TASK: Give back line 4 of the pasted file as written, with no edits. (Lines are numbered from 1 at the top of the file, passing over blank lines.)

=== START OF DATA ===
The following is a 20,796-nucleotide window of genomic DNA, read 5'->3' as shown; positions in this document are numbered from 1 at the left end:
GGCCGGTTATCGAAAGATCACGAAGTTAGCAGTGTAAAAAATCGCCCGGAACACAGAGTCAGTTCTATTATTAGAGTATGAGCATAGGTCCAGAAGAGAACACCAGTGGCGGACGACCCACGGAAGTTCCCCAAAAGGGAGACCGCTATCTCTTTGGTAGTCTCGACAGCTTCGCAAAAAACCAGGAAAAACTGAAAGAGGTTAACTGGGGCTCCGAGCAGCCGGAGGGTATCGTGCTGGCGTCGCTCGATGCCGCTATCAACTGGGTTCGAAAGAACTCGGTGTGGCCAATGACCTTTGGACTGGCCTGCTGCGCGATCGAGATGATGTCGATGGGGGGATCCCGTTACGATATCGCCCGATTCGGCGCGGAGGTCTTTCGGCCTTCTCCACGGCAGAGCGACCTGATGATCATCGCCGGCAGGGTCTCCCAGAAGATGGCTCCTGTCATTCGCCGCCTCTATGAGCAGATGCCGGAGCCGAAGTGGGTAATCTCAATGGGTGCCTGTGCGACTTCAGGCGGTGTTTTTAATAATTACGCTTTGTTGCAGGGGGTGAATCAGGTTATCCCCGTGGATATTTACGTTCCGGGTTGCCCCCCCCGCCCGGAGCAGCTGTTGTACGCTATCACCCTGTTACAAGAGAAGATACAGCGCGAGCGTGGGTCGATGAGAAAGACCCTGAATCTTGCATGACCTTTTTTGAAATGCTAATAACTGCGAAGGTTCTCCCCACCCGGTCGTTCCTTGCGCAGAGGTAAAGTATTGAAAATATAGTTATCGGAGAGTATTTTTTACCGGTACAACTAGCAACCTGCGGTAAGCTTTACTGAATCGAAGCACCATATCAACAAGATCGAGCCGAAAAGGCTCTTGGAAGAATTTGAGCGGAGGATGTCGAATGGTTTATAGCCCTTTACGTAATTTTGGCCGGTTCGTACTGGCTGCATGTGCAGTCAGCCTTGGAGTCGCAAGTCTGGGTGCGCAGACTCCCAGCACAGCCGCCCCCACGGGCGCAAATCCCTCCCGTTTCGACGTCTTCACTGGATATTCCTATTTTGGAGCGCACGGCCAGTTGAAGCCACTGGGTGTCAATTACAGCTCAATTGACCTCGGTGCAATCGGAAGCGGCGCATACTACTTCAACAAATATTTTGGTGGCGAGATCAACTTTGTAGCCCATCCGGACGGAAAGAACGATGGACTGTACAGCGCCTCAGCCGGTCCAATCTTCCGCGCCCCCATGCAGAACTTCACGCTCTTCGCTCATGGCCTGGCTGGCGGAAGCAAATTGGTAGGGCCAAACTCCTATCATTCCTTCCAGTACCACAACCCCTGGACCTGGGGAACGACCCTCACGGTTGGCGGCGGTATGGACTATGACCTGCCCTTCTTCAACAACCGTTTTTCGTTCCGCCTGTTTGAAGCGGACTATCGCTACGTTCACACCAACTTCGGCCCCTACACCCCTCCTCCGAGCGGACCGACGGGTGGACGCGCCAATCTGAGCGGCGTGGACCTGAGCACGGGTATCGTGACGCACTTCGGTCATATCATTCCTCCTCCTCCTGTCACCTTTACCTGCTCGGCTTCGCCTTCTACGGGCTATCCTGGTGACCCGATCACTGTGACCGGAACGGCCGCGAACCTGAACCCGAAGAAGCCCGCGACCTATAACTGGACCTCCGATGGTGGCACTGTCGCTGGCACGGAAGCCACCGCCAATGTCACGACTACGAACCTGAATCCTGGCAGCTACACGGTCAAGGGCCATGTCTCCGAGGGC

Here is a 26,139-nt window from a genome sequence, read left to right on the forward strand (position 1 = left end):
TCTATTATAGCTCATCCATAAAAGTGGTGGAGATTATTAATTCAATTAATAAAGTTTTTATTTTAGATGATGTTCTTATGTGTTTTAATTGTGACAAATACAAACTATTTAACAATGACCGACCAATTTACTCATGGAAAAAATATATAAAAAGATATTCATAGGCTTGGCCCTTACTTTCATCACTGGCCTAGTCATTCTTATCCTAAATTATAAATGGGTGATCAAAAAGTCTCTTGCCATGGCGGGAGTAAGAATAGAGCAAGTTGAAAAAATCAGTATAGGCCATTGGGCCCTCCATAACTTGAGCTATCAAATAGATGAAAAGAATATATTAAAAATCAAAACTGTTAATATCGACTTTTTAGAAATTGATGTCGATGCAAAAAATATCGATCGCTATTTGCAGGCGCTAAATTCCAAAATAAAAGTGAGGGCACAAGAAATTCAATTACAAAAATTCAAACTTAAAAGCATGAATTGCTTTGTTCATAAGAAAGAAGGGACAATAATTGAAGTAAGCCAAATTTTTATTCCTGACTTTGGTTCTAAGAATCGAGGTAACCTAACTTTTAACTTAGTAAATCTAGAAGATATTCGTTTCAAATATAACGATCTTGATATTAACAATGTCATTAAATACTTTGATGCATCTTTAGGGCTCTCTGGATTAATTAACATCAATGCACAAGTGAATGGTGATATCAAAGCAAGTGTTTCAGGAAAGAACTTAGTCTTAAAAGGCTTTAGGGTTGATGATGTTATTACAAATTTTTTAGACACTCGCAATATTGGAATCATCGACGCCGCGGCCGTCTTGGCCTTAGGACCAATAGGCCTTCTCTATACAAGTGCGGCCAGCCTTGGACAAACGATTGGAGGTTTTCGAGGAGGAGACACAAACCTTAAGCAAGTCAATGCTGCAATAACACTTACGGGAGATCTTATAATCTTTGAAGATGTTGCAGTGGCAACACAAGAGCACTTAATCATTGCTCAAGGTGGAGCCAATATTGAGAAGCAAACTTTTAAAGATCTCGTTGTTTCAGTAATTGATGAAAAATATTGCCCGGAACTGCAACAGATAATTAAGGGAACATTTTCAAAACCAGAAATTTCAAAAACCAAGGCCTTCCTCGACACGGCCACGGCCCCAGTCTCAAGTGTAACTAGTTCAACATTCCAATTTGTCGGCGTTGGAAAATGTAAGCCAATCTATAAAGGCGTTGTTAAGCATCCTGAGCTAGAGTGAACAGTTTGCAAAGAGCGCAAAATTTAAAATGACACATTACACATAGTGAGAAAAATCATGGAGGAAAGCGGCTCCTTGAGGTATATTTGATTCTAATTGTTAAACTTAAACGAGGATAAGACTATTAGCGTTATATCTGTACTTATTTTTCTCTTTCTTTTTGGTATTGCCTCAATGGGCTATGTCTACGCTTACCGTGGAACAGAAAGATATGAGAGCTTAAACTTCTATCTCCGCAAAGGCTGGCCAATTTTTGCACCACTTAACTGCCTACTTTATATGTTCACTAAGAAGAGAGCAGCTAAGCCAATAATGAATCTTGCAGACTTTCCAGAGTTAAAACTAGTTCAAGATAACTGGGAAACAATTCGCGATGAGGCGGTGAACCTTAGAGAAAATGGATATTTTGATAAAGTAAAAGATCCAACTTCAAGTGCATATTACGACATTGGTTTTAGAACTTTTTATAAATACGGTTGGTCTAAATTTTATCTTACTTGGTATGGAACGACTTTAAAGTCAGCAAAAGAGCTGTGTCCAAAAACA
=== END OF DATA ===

TCTATTATAGCTCATCCATAAAAGTGGTGGAGATTATTAATTCAATTAATAAAGTTTTTATTTTAGATGATGTTCTTATGTGTTTTAATTGTGACAAATACAAACTATTTAACAATGACCGACCAATTTACTCATGGAAAAAATATATAAAAAGATATTCATAGGCTTGGCCCTTACTTTCATCACTGGCCTAGTCATTCTTATCCTAAATTATAAATGGGTGATCAAAAAGTCTCTTGCCATGGCGGGAGTAAGAATAGAGCAAGTTGAAAAAATCAGTATAGGCCATTGGGCCCTCCATAACTTGAGCTATCAAATAGATGAAAAGAATATATTAAAAATCAAAACTGTTAATATCGACTTTTTAGAAATTGATGTCGATGCAAAAAATATCGATCGCTATTTGCAGGCGCTAAATTCCAAAATAAAAGTGAGGGCACAAGAAATTCAATTACAAAAATTCAAACTTAAAAGCATGAATTGCTTTGTTCATAAGAAAGAAGGGACAATAATTGAAGTAAGCCAAATTTTTATTCCTGACTTTGGTTCTAAGAATCGAGGTAACCTAACTTTTAACTTAGTAAATCTAGAAGATATTCGTTTCAAATATAACGATCTTGATATTAACAATGTCATTAAATACTTTGATGCATCTTTAGGGCTCTCTGGATTAATTAACATCAATGCACAAGTGAATGGTGATATCAAAGCAAGTGTTTCAGGAAAGAACTTAGTCTTAAAAGGCTTTAGGGTTGATGATGTTATTACAAATTTTTTAGACACTCGCAATATTGGAATCATCGACGCCGCGGCCGTCTTGGCCTTAGGACCAATAGGCCTTCTCTATACAAGTGCGGCCAGCCTTGGACAAACGATTGGAGGTTTTCGAGGAGGAGACACAAACCTTAAGCAAGTCAATGCTGCAATAACACTTACGGGAGATCTTATAATCTTTGAAGATGTTGCAGTGGCAACACAAGAGCACTTAATCATTGCTCAAGGTGGAGCCAATATTGAGAAGCAAACTTTTAAAGATCTCGTTGTTTCAGTAATTGATGAAAAATATTGCCCGGAACTGCAACAGATAATTAAGGGAACATTTTCAAAACCAGAAATTTCAAAAACCAAGGCCTTCCTCGACACGGCCACGGCCCCAGTCTCAAGTGTAACTAGTTCAACATTCCAATTTGTCGGCGTTGGAAAATGTAAGCCAATCTATAAAGGCGTTGTTAAGCATCCTGAGCTAGAGTGAACAGTTTGCAAAGAGCGCAAAATTTAAAATGACACATTACACATAGTGAGAAAAATCATGGAGGAAAGCGGCTCCTTGAGGTATATTTGATTCTAATTGTTAAACTTAAACGAGGATAAGACTATTAGCGTTATATCTGTACTTATTTTTCTCTTTCTTTTTGGTATTGCCTCAATGGGCTATGTCTACGCTTACCGTGGAACAGAAAGATATGAGAGCTTAAACTTCTATCTCCGCAAAGGCTGGCCAATTTTTGCACCACTTAACTGCCTACTTTATATGTTCACTAAGAAGAGAGCAGCTAAGCCAATAATGAATCTTGCAGACTTTCCAGAGTTAAAACTAGTTCAAGATAACTGGGAAACAATTCGCGATGAGGCGGTGAACCTTAGAGAAAATGGATATTTTGATAAAGTAAAAGATCCAACTTCAAGTGCATATTACGACATTGGTTTTAGAACTTTTTATAAATACGGTTGGTCTAAATTTTATCTTACTTGGTATGGAACGACTTTAAAGTCAGCAAAAGAGCTGTGTCCAAAAACA